The curve kept causing Lidge to break down. Elbow tendinitis, a right medial collateral ligament sprain, an elbow sprain and fractured ulna were among a few of the maladies that sidelined Lidge his first two years in the organization.

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In 2000, the Astros went to Lidge and convinced him to ditch the curve in favor of the slider. With his high-90s fastball, one good breaking pitch could mean everything. As proof, Purpura tore a page out of the San Francisco media guide, the one with Robb Nen, and highlighted all the injury problems Nen had gone through earlier in his career.

"We convinced Brad to ditch the curveball and throw the slider. It's not nearly as taxing, physically," Purpura said. "Nen had been through much worse than Brad and he obviously went on to do very well."

Mike Scott's learning the split-fingered fastball in the early 1980s made Houston a playoff team, and without Lidge's wicked slider, this Houston team wouldn't be here either.

"Other than J.R. Richard, we haven't had anyone in this organization with such a dominating, devastating slider like Lidge's," Houston general manager Gerry Hunsicker said.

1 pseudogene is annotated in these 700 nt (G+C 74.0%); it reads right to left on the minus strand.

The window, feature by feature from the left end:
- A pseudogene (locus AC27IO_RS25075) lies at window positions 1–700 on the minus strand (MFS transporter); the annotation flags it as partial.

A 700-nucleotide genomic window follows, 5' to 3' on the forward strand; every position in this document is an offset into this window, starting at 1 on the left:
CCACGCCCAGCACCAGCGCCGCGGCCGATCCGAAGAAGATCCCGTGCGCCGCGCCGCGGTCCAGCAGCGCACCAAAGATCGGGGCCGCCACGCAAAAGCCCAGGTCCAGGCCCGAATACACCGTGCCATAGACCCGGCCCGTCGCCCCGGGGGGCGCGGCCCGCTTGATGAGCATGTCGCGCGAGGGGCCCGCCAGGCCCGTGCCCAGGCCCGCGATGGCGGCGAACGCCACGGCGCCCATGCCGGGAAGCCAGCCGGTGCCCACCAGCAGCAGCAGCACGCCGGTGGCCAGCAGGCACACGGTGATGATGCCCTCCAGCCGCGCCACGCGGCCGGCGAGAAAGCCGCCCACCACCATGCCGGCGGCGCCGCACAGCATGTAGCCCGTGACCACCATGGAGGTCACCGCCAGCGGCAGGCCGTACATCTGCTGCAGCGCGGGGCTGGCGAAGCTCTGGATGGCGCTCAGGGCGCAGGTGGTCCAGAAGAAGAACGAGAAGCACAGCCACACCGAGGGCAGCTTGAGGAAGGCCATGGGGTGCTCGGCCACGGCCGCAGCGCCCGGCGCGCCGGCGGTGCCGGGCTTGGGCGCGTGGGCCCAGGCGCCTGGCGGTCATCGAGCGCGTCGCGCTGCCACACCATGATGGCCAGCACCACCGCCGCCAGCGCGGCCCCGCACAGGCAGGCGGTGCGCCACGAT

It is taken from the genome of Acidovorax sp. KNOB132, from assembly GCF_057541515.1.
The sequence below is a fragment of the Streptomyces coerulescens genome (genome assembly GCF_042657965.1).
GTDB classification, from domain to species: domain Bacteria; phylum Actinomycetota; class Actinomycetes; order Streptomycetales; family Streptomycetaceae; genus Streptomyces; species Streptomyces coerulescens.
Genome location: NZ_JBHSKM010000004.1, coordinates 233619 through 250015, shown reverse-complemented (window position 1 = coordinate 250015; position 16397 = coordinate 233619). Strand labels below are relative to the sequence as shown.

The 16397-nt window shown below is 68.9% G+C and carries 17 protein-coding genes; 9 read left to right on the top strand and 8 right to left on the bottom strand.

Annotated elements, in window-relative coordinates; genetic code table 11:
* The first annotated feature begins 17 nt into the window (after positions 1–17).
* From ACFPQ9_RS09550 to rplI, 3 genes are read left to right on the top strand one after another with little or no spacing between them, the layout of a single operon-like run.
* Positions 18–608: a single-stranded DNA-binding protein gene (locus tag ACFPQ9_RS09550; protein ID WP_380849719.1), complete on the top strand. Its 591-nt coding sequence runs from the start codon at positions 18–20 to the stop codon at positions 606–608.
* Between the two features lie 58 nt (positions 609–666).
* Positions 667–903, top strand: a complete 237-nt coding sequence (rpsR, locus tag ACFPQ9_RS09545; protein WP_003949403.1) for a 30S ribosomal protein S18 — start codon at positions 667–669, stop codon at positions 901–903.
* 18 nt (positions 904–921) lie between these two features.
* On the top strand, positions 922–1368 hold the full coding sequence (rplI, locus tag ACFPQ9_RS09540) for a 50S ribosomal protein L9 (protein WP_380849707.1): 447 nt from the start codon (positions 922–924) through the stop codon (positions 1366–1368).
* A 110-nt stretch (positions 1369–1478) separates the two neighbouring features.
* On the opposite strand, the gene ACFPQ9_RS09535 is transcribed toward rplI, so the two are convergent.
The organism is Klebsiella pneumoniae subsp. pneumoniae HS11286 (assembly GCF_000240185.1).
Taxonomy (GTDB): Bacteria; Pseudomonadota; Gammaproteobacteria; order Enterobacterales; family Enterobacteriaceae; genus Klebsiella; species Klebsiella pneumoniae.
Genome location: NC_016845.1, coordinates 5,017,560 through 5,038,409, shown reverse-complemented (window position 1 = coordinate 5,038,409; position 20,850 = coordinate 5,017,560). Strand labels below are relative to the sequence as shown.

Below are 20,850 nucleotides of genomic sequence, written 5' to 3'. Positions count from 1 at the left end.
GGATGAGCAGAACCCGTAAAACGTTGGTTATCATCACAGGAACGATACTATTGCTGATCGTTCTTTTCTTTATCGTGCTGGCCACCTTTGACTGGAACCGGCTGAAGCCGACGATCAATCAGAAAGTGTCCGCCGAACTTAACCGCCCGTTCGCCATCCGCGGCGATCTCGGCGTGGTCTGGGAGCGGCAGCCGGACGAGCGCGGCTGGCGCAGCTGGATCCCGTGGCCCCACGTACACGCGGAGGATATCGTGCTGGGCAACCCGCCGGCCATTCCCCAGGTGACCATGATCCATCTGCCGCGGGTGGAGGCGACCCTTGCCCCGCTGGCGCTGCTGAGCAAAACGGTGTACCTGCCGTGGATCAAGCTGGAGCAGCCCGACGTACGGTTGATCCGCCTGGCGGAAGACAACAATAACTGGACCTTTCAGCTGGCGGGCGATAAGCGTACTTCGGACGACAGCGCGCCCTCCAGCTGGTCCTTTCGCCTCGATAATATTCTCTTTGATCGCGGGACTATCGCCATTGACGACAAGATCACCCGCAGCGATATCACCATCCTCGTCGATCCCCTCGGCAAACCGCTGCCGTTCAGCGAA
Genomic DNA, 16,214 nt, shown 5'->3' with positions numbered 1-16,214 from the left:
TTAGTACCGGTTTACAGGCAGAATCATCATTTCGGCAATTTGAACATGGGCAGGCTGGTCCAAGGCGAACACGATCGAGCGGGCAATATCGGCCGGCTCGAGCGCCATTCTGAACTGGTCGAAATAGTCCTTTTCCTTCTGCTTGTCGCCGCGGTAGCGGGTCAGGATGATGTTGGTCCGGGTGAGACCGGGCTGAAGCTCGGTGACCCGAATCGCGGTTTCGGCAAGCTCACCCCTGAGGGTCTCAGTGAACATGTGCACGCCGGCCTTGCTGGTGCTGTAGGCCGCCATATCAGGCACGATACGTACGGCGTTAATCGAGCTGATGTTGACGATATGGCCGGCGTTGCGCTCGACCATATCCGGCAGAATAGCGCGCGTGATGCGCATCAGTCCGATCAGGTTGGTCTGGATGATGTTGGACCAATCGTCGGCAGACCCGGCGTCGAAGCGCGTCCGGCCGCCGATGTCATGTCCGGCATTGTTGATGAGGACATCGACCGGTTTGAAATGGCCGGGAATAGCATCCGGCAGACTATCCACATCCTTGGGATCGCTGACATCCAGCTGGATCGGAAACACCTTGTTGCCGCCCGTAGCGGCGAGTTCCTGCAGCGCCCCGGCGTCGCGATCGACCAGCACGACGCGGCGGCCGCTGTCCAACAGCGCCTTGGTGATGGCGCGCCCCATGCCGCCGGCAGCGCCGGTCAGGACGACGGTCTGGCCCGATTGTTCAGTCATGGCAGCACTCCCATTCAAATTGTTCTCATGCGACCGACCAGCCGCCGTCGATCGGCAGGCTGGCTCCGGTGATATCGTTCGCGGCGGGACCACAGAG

You might remember Richard, a 6-foot-8 right-hander, who had a 100-mph fastball and a slider that was harder to hit. He led the league in strikeouts in 1978-79, topping 300 each year. Richard intimidated batters and made them look foolish with his slider.

Lidge, a 6-foot-5 right-hander, is quickly earning a reputation because of his slider. He led the league in strikeouts by a reliever (157 in 94 2/3 innings) and converted 22-of-24 save opportunities after the break. Lidge was particularly dominating during Houston's 23-7 run to the finish line, striking out 37 of the last 70 batters he faced.

"From the day he started throwing that slider in a Florida State League game a couple of years ago, it was easy to see, with that pitch and his fastball, he had closer written all over him," Hunsicker said. "That pitch came so easy for him. He threw that first one and it was, 'Whoa, what have we got here?' "

Lidge is aware of the Houston bullpen's problems in past Octobers and doesn't believe anything that happened before will have a bearing on his game. After all the injuries, he's just glad to be here and will take his chances with his slider against the Braves.

"It's been a winding road, I'm obviously thrilled to be where I'm at with this team," Lidge said. "I can't think about doing anything differently, and I'd never compare myself to John Smoltz. He's been doing this for a long time and this is really the first year for me. All I want to do is keep doing what I've been doing up to now."

For Lidge, that's three things: strikeouts, saves and making tongues wag.

Jim Molony is a writer for MLB.com based in Houston. This story was not subject to the approval of Major League Baseball or its clubs.